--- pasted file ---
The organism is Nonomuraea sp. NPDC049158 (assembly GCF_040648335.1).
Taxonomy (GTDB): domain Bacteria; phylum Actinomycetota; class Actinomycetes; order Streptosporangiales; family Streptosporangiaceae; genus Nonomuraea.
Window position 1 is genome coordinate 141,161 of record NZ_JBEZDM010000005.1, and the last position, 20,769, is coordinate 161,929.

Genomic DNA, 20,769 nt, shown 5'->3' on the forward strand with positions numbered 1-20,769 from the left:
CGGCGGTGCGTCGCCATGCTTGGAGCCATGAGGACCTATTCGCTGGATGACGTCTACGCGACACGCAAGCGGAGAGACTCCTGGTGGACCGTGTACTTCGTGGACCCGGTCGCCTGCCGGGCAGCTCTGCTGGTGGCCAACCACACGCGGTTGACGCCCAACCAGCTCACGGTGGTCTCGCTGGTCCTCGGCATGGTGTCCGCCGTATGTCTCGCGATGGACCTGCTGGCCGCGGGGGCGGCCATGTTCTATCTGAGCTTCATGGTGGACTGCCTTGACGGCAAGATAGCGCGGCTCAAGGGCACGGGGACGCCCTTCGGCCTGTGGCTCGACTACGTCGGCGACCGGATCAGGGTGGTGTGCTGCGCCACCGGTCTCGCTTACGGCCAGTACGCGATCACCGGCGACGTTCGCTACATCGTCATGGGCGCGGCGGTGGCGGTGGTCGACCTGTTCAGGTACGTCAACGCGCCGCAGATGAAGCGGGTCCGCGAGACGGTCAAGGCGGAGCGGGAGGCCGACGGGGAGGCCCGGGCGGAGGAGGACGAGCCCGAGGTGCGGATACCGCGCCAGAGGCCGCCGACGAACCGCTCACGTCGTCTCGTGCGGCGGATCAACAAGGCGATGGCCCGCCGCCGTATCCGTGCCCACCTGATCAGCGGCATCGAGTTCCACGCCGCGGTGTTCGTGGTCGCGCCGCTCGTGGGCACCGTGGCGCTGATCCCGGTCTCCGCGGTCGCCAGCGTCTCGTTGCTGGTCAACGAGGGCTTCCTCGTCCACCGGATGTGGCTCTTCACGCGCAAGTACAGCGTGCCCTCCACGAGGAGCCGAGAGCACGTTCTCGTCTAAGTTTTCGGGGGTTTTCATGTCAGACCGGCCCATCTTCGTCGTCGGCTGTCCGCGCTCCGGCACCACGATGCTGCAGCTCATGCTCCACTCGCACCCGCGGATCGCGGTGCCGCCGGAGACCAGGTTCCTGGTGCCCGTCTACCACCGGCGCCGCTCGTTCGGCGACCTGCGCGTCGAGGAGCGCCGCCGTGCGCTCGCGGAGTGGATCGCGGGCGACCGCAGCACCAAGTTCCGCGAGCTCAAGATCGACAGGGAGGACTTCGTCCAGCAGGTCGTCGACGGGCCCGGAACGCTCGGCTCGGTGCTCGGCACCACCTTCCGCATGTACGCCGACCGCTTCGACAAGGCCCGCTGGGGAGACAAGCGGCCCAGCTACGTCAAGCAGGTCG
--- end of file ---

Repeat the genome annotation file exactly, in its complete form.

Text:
The organism is Nonomuraea sp. NPDC049158 (assembly GCF_040648335.1).
Taxonomy (GTDB): domain Bacteria; phylum Actinomycetota; class Actinomycetes; order Streptosporangiales; family Streptosporangiaceae; genus Nonomuraea.
Window position 1 is genome coordinate 141,161 of record NZ_JBEZDM010000005.1, and the last position, 20,769, is coordinate 161,929.

Genomic DNA, 20,769 nt, shown 5'->3' on the forward strand with positions numbered 1-20,769 from the left:
CGGCGGTGCGTCGCCATGCTTGGAGCCATGAGGACCTATTCGCTGGATGACGTCTACGCGACACGCAAGCGGAGAGACTCCTGGTGGACCGTGTACTTCGTGGACCCGGTCGCCTGCCGGGCAGCTCTGCTGGTGGCCAACCACACGCGGTTGACGCCCAACCAGCTCACGGTGGTCTCGCTGGTCCTCGGCATGGTGTCCGCCGTATGTCTCGCGATGGACCTGCTGGCCGCGGGGGCGGCCATGTTCTATCTGAGCTTCATGGTGGACTGCCTTGACGGCAAGATAGCGCGGCTCAAGGGCACGGGGACGCCCTTCGGCCTGTGGCTCGACTACGTCGGCGACCGGATCAGGGTGGTGTGCTGCGCCACCGGTCTCGCTTACGGCCAGTACGCGATCACCGGCGACGTTCGCTACATCGTCATGGGCGCGGCGGTGGCGGTGGTCGACCTGTTCAGGTACGTCAACGCGCCGCAGATGAAGCGGGTCCGCGAGACGGTCAAGGCGGAGCGGGAGGCCGACGGGGAGGCCCGGGCGGAGGAGGACGAGCCCGAGGTGCGGATACCGCGCCAGAGGCCGCCGACGAACCGCTCACGTCGTCTCGTGCGGCGGATCAACAAGGCGATGGCCCGCCGCCGTATCCGTGCCCACCTGATCAGCGGCATCGAGTTCCACGCCGCGGTGTTCGTGGTCGCGCCGCTCGTGGGCACCGTGGCGCTGATCCCGGTCTCCGCGGTCGCCAGCGTCTCGTTGCTGGTCAACGAGGGCTTCCTCGTCCACCGGATGTGGCTCTTCACGCGCAAGTACAGCGTGCCCTCCACGAGGAGCCGAGAGCACGTTCTCGTCTAAGTTTTCGGGGGTTTTCATGTCAGACCGGCCCATCTTCGTCGTCGGCTGTCCGCGCTCCGGCACCACGATGCTGCAGCTCATGCTCCACTCGCACCCGCGGATCGCGGTGCCGCCGGAGACCAGGTTCCTGGTGCCCGTCTACCACCGGCGCCGCTCGTTCGGCGACCTGCGCGTCGAGGAGCGCCGCCGTGCGCTCGCGGAGTGGATCGCGGGCGACCGCAGCACCAAGTTCCGCGAGCTCAAGATCGACAGGGAGGACTTCGTCCAGCAGGTCGTCGACGGGCCCGGAACGCTCGGCTCGGTGCTCGGCACCACCTTCCGCATGTACGCCGACCGCTTCGACAAGGCCCGCTGGGGAGACAAGCGGCCCAGCTACGTCAAGCAGGTCG